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The smaller of two overlapping cheA gene products is not essential for chemotaxis in Escherichia coli.

By H Sanatinia, E C Kofoid, T B Morrison and J S Parkinson

Abstract

The cheA locus of Escherichia coli encodes two similar proteins, CheAL (654 amino acids) and CheAS (557 amino acids), which are made by initiating translation from different in-frame start sites [start(L) and start(S)]. CheAL plays an essential role in chemotactic signaling. It autophosphorylates at a histidine residue (His-48) and then donates this phosphate to response regulator proteins that modulate flagellar rotation and sensory adaptation. CheAS lacks the first 97 amino acids of CheAL, including the phosphorylation site at His-48. Although it is unable to autophosphorylate, CheAS can form heterodimers with mutant CheAL subunits to restore kinase function and chemoreceptor control of autophosphorylation activity. To determine whether these or other activities of CheAS are important for chemotaxis, we constructed cheA lesions that abrogated CheAS expression. Mutants in which the CheAS start codon was changed from methionine to isoleucine (M98I) or glutamine (M98Q) retained chemotactic ability, ranging from 50% (M98Q) to 80% (M98I) of wild-type function. These partial defects could not be alleviated by supplying CheAS from a specialized transducing phage, indicating that the lesions in CheAL--not the lack of CheAS--were responsible for the reduced chemotactic ability. In other respects, the behavior of the M98I mutant was essentially normal. Its flagellar rotation pattern was indistinguishable from wild type, and it exhibited wild-type detection thresholds and peak positions in capillary chemotaxis assays. The lack of any substantive defect in this start(S) mutant argues that CheAS makes a negligible contribution to chemotactic ability in the laboratory. Whether it has functional significance in other settings remains to be seen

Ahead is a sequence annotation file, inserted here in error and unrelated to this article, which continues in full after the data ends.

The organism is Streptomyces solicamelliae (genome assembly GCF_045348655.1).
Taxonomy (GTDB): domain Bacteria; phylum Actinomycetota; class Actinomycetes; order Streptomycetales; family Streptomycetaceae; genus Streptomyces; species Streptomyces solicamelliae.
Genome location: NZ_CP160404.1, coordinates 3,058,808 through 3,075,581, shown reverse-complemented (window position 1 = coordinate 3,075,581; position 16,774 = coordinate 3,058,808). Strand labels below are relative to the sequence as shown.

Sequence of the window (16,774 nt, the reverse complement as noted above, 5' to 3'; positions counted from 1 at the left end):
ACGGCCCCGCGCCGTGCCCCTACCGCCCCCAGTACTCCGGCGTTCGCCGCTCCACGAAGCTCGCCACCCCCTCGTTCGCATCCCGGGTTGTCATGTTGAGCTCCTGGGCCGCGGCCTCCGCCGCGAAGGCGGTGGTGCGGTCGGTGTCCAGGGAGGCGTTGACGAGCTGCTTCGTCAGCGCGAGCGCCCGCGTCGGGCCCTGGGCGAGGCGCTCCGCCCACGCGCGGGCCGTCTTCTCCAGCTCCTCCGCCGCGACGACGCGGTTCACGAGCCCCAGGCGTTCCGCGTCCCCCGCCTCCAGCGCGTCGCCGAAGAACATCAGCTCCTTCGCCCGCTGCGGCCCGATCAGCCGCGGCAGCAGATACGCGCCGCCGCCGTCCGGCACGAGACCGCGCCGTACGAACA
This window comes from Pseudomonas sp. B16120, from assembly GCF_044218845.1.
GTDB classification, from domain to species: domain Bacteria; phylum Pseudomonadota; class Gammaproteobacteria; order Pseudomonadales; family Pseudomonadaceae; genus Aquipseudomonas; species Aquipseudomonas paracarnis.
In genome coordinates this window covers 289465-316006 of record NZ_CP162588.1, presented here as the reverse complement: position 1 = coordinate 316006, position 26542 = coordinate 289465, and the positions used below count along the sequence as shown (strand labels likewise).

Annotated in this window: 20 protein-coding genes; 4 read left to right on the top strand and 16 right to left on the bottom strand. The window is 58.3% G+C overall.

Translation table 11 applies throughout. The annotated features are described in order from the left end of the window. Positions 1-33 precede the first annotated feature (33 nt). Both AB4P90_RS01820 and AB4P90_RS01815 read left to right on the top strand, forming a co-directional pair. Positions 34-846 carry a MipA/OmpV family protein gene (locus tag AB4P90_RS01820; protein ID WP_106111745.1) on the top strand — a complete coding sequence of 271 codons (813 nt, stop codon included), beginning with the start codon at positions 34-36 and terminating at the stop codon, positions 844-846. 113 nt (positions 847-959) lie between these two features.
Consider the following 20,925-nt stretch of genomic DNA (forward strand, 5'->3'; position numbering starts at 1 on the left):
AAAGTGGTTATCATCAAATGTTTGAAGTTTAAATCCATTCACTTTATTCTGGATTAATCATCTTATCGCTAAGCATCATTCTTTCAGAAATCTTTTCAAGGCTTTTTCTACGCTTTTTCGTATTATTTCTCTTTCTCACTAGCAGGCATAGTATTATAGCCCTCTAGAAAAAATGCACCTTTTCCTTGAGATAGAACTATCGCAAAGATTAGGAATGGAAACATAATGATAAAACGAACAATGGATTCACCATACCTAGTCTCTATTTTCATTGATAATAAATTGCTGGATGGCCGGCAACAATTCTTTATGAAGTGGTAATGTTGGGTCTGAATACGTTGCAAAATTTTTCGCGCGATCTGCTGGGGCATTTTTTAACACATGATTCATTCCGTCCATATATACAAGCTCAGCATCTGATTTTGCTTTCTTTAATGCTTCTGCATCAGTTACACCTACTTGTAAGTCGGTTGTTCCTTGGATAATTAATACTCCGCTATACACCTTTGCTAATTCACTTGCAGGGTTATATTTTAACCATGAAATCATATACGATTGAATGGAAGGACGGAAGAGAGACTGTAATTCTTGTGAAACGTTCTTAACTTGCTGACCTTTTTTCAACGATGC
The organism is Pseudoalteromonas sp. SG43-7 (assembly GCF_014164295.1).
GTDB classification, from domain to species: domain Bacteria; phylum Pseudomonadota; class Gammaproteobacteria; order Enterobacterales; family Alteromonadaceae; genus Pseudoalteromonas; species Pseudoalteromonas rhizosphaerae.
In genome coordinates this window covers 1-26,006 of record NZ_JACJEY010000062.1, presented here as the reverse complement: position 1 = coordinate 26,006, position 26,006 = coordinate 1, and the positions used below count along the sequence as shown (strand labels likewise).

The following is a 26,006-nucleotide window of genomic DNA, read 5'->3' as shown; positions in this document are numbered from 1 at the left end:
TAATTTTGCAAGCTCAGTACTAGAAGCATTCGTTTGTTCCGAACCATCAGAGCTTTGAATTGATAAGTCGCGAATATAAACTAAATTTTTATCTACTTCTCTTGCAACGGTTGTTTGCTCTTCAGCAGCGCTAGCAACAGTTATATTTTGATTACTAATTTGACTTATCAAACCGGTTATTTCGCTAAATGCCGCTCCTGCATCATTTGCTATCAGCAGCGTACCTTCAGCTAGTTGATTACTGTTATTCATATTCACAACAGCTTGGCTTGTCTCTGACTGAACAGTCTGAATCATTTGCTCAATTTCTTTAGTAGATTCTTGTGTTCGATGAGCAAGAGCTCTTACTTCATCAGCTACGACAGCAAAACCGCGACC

Topics: Research Article
Year: 1995
OAI identifier: oai:pubmedcentral.nih.gov:176941
Provided by: PubMed Central
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